Category Archives: Polyester

2020 is Coming Into Focus!

2019 came and went in a blur!  In a few days it will 2020 and with it will come some exciting new tennis stuff, for sure!

I am not so good at predicting things but I do it anyway!  Here are a few predictions I will make for 2020:

  1. Tennis racquets will become more expensive, but only slightly.
  2. On-line sales of tennis racquets will increase.  See this previous post.
  3. Customer satisfaction with on-line sales will decrease.
  4. Small specialty tennis shops will be the source of information, then #2, and then #3.
  5. Players will stick with a racquet longer, making customizations as needed.
  6. String and stringing will become a more important component of a racquet purchase.  See below!
  7. Tennis related injuries will continue to be a problem for the sport going forward.

    No Underage Polyester, Please!

    Thank you for thinking about the “long term” for all tennis players!

    There are no bad strings just bad applications!

    The right equipment is crucial to the long term enjoyment, and winning, of tennis!

    The local representatives I deal with are committed to our “well being” even though some may feel like they are facing “extinction”!

    An excellent example of what we are talking about just walked in! Two (2) new racquets so poorly strung it is shocking!

    The customer is having serious arm issues with an excellent racquet, with a terrible string setup! But the string setup is probably considered by many to be the ultimate combination, that is RPM Blast in the main and VS Touch in the cross! That combination is coming out in a few minutes!  No more polyester!

    The quality of the stringing is what is so wrong! Had you or I received this racquet, we would have returned it at once! Why? Because it exemplifies the attitude of so many stringers that is “who cares”!

Happy New Year!

String. What is important?

The essential function of string in your tennis racquet is to return energy to the ball as it collides with the racquet. It is evident that if there is no string or a broken one, the racquet can not do what it is intended to do, and your shot is going nowhere or worse, everywhere!

There are about thirty (30) string brands, and each brand has about ten (10) different models, and maybe three (3) different colors, so there are nine hundred (900) possible selections! Nine hundred is way too many strings!

You and we need to consolidate string data so we can make the right decision for you, your playing style, and your physical capabilities.

We test every string for elongation, creep, (stability), with a little bit of elasticity data observed. This testing returns our exclusive Power Potential© for each string, and that is the basis of our decision-making process. Naturally, the higher the elongation, the more power the string will return to the ball, and conversely, the lower the power potential, the less power that “can” be generated. You can observe this fundamental by dropping a tennis ball on a concrete floor and then on a strung tennis racquet from the same drop height and see which one bounces the highest.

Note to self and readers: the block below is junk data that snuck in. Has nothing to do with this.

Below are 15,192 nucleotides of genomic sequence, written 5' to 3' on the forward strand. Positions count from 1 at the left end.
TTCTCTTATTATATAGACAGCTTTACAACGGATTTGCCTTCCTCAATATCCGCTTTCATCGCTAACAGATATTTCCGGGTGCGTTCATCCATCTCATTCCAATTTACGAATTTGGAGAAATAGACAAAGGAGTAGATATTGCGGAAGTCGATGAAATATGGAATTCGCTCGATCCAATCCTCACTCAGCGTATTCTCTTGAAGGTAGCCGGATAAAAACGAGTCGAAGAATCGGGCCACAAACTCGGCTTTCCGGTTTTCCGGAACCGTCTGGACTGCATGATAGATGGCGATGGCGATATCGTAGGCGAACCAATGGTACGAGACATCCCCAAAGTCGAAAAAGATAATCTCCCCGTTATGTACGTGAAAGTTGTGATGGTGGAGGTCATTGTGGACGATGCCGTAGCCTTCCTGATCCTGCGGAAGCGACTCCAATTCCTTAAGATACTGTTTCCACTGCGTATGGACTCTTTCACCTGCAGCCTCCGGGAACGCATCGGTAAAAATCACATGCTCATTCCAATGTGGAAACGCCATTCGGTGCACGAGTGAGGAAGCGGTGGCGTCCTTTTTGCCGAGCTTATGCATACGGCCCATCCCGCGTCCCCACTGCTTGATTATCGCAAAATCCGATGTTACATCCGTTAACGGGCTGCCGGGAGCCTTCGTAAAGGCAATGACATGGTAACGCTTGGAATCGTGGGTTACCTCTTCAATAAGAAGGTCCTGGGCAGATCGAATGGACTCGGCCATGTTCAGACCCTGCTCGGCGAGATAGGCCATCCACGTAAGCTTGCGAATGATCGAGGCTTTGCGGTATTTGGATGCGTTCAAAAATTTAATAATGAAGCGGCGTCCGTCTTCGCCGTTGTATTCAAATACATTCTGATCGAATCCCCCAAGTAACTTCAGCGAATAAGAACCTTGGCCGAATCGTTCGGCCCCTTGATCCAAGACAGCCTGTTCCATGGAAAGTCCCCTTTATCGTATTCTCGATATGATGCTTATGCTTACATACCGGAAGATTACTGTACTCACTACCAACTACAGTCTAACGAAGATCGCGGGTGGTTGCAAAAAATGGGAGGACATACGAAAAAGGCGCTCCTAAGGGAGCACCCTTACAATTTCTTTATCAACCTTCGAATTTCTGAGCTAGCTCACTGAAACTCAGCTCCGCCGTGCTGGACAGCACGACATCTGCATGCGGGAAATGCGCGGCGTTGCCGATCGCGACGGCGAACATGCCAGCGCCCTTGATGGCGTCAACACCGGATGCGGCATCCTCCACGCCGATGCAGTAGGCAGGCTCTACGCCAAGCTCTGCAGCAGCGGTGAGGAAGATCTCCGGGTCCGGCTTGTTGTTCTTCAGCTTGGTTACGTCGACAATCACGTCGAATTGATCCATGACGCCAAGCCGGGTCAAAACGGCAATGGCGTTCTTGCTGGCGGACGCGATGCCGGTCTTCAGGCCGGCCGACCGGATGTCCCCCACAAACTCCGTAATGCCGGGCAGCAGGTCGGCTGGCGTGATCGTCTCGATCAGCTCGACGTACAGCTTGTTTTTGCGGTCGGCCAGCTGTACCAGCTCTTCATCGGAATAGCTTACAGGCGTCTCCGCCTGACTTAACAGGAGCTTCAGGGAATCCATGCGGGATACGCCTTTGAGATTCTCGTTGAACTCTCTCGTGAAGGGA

I use “can” because power, to a great extent, comes from how hard you swing the racquet, which, of course, brings the prospect of overdoing it and subsequent injury! A low power string demands a more powerful swing that involves the entire arm, hips, and legs.

Low power, in the form of a stiff string, has been associated with control, therefore, the increased use of stiff strings. However, with stiffness comes another downside, and that is stability. Stiff strings typically lose tension quickly and need to be changed frequently. So here is the real problem; the string may not be broken, but it is not playing well at all. There is a difference between durability and performance! If your goal is long term performance, a stiff string is not the answer.

What, then, is the answer?

Choose a string with an elongation of 10% or higher! Oh, great! You say. How am I going to know that!

Well, beginning January 1, 2020, I will be posting the power potential of every string we have tested over the years! There are over 500 items on the current list sorted by brand. The color coding is RED if 5% or less, GREEN if 10% or higher, and BLUE for everything else. Note, however, that natural gut is included in this data and will probably not reach the 10% Power Potential© threshold, but is still the best performance string available.  This is due to the dynamic properties of the natural fibers, so, until there is a separate classification gut will be included as is.